Bonn and Moscow use some tough language - but keep on talking
The Soviet Union and West Germany are condemned to dialogue. They need each other politically and economically. And however irreconcilable their positions on Euromissiles, they are not going to break off that dialogue.
This seems to be the message - according to both Western and Soviet analysts - of the first visit to the Soviet Union by a conservative West German chancellor in more than a quarter century.
''Precisely at a moment when there is an especially critical situation between East and West, such dialogue is necessary,'' West German Chancellor Helmut Kohl told a press conference during his July 4-7 Soviet visit. Dr. Kohl also indicated that his talks dealt very much with long-term Soviet-West German relations rather than just dwelling on the current feud over Euromissiles.
In similar vein, on the Soviet side a senior official told The Christian Science Monitor: ''Relations between the Soviet Union and West Germany are important for both sides. Therefore a dialogue is always useful. And in a time when there are great tensions I would say it is all the more useful.''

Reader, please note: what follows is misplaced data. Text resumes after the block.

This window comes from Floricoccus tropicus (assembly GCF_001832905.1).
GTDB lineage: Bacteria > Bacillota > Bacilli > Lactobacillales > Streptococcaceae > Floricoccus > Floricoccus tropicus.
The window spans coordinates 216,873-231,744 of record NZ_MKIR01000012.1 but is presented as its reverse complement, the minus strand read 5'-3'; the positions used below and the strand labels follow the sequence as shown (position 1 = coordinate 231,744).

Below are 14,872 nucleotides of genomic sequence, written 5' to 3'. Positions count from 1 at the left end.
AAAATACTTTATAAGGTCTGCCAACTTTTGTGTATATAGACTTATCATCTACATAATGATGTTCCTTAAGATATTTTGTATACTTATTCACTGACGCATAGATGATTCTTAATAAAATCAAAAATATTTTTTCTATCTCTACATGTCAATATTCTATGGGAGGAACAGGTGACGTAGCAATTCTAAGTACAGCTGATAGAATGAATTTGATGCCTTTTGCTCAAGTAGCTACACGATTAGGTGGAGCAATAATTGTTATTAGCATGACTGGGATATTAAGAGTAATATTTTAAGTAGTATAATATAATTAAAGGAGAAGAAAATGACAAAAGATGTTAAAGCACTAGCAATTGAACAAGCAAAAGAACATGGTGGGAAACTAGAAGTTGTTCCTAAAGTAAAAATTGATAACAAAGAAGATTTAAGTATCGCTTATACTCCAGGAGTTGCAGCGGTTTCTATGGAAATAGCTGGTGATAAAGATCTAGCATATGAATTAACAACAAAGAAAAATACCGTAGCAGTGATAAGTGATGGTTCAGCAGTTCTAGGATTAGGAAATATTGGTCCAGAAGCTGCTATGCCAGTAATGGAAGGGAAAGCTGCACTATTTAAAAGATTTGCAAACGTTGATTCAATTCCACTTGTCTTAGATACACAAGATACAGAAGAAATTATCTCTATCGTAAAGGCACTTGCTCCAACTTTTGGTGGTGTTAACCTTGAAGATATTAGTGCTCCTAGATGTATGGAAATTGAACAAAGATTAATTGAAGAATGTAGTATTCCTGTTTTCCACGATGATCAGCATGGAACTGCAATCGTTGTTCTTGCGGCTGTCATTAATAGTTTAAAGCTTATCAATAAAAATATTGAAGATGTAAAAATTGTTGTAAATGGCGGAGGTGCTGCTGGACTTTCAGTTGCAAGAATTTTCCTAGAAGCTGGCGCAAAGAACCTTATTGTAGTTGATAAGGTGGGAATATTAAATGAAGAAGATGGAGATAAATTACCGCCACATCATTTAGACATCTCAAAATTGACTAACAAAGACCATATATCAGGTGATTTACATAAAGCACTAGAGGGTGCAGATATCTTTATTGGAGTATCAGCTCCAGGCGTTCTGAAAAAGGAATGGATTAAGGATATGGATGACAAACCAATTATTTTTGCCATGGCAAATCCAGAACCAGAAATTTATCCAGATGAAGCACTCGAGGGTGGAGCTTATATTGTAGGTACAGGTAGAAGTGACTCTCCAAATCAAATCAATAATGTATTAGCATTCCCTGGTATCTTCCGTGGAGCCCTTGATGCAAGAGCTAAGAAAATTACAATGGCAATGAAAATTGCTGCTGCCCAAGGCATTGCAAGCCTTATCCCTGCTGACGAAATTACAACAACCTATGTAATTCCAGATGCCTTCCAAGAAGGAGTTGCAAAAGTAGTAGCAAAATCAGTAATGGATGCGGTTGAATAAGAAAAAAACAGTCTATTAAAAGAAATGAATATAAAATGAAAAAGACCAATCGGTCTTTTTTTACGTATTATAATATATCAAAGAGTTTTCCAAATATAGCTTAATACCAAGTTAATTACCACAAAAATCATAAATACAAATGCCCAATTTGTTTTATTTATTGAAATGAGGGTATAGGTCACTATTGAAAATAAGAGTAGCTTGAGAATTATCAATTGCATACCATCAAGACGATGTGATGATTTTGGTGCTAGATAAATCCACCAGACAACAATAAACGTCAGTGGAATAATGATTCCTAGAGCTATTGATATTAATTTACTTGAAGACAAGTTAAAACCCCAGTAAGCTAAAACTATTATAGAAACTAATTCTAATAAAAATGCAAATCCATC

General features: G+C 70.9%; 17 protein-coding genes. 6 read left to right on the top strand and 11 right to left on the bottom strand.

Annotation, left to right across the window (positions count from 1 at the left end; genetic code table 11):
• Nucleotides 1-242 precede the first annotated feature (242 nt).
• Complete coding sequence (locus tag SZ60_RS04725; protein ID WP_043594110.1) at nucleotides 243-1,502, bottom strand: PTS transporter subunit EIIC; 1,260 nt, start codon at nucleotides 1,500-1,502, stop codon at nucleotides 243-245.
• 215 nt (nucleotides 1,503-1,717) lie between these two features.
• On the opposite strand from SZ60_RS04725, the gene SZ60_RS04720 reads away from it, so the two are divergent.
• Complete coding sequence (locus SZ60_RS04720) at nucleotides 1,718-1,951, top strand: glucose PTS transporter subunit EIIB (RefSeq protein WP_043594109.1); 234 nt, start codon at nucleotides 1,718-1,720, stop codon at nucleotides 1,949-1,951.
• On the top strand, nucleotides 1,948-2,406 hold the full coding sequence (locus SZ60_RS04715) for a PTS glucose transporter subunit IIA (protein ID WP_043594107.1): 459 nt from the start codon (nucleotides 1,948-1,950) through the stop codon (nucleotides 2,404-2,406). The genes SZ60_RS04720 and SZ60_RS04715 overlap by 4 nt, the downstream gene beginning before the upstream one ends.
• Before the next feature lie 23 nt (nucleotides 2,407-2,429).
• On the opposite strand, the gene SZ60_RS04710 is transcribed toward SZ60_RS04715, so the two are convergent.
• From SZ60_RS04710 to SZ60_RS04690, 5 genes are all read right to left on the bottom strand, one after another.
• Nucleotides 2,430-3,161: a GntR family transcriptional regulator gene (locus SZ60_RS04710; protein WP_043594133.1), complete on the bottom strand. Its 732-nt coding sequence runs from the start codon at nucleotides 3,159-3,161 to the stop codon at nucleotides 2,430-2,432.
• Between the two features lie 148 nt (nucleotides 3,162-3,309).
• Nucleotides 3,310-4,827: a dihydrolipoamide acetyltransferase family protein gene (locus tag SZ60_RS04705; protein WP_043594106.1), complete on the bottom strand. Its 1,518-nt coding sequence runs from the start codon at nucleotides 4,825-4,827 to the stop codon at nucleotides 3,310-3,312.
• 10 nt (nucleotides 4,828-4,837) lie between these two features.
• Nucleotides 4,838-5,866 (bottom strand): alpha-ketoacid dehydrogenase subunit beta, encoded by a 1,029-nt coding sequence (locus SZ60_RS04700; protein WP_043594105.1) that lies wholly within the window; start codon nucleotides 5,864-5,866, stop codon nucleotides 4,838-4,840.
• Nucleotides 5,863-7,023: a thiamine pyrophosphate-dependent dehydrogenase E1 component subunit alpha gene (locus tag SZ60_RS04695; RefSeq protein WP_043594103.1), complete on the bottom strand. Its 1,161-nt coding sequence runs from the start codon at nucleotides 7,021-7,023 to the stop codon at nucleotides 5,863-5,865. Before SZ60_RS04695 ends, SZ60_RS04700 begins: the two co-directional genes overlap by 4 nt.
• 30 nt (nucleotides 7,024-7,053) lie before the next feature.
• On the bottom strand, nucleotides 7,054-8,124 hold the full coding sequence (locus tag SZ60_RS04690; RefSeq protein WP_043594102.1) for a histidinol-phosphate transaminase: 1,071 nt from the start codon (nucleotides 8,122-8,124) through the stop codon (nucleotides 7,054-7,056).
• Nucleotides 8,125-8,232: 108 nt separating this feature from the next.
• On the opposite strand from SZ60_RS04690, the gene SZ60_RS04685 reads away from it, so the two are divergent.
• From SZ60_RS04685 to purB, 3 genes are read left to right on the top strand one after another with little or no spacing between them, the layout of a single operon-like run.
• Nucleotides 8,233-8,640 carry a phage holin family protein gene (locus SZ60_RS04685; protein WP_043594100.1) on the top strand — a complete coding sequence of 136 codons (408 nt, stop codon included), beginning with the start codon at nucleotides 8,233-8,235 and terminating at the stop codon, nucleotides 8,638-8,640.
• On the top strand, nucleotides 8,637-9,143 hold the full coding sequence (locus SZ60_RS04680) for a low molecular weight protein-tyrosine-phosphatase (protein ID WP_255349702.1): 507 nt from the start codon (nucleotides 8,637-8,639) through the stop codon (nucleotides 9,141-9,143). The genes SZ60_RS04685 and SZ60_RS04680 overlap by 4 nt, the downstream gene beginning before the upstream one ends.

Certainly the next year does promise to be one of ''great tensions.'' The public Soviet emphasis on this bilateral get- acquainted summit has been on General Secretary Yuri Andropov's solemn warning that the stationing of new NATO missiles in West Germany would create a radical new situation on the European continent.
And in more direct language Soviet Premier Nikolai Tikhonov stated in a toast that new deployments ''would mean for the first time in postwar history a military threat again stems from the German soil to the Soviet people.'' He continued: ''We and our allies will respond by taking without delay additional measures to strengthen our security and develop a counterbalance to NATO's new military potential.''